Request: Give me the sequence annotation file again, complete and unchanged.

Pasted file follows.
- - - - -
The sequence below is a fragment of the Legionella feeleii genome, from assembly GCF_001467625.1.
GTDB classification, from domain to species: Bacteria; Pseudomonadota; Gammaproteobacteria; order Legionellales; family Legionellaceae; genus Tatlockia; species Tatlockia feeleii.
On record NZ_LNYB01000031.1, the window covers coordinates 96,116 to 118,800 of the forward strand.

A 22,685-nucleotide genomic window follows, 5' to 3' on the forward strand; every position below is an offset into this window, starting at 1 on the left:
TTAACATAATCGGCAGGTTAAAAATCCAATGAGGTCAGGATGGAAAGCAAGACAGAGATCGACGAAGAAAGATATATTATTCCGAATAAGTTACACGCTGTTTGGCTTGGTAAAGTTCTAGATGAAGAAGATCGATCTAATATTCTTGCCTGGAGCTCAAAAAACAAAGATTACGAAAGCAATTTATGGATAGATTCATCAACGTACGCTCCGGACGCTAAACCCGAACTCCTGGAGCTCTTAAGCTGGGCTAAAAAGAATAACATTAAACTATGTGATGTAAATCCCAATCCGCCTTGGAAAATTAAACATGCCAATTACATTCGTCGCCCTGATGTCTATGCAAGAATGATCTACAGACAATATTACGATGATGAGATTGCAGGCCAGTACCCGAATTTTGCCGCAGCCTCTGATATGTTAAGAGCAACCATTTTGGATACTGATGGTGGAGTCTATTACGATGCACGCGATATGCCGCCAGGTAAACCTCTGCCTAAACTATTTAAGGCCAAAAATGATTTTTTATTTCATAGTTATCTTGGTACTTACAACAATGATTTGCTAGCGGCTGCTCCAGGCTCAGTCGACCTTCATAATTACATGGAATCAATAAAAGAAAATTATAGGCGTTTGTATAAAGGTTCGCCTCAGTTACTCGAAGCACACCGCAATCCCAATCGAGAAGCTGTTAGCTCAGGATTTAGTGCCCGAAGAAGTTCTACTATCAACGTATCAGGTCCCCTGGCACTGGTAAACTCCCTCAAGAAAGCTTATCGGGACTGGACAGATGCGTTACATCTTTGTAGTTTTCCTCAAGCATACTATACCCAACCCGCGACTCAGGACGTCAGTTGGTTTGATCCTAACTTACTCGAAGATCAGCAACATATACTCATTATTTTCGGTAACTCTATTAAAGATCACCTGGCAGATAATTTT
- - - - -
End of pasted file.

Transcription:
The sequence below is a fragment of the Legionella feeleii genome, from assembly GCF_001467625.1.
GTDB classification, from domain to species: Bacteria; Pseudomonadota; Gammaproteobacteria; order Legionellales; family Legionellaceae; genus Tatlockia; species Tatlockia feeleii.
On record NZ_LNYB01000031.1, the window covers coordinates 96,116 to 118,800 of the forward strand.

A 22,685-nucleotide genomic window follows, 5' to 3' on the forward strand; every position below is an offset into this window, starting at 1 on the left:
TTAACATAATCGGCAGGTTAAAAATCCAATGAGGTCAGGATGGAAAGCAAGACAGAGATCGACGAAGAAAGATATATTATTCCGAATAAGTTACACGCTGTTTGGCTTGGTAAAGTTCTAGATGAAGAAGATCGATCTAATATTCTTGCCTGGAGCTCAAAAAACAAAGATTACGAAAGCAATTTATGGATAGATTCATCAACGTACGCTCCGGACGCTAAACCCGAACTCCTGGAGCTCTTAAGCTGGGCTAAAAAGAATAACATTAAACTATGTGATGTAAATCCCAATCCGCCTTGGAAAATTAAACATGCCAATTACATTCGTCGCCCTGATGTCTATGCAAGAATGATCTACAGACAATATTACGATGATGAGATTGCAGGCCAGTACCCGAATTTTGCCGCAGCCTCTGATATGTTAAGAGCAACCATTTTGGATACTGATGGTGGAGTCTATTACGATGCACGCGATATGCCGCCAGGTAAACCTCTGCCTAAACTATTTAAGGCCAAAAATGATTTTTTATTTCATAGTTATCTTGGTACTTACAACAATGATTTGCTAGCGGCTGCTCCAGGCTCAGTCGACCTTCATAATTACATGGAATCAATAAAAGAAAATTATAGGCGTTTGTATAAAGGTTCGCCTCAGTTACTCGAAGCACACCGCAATCCCAATCGAGAAGCTGTTAGCTCAGGATTTAGTGCCCGAAGAAGTTCTACTATCAACGTATCAGGTCCCCTGGCACTGGTAAACTCCCTCAAGAAAGCTTATCGGGACTGGACAGATGCGTTACATCTTTGTAGTTTTCCTCAAGCATACTATACCCAACCCGCGACTCAGGACGTCAGTTGGTTTGATCCTAACTTACTCGAAGATCAGCAACATATACTCATTATTTTCGGTAACTCTATTAAAGATCACCTGGCAGATAATTTT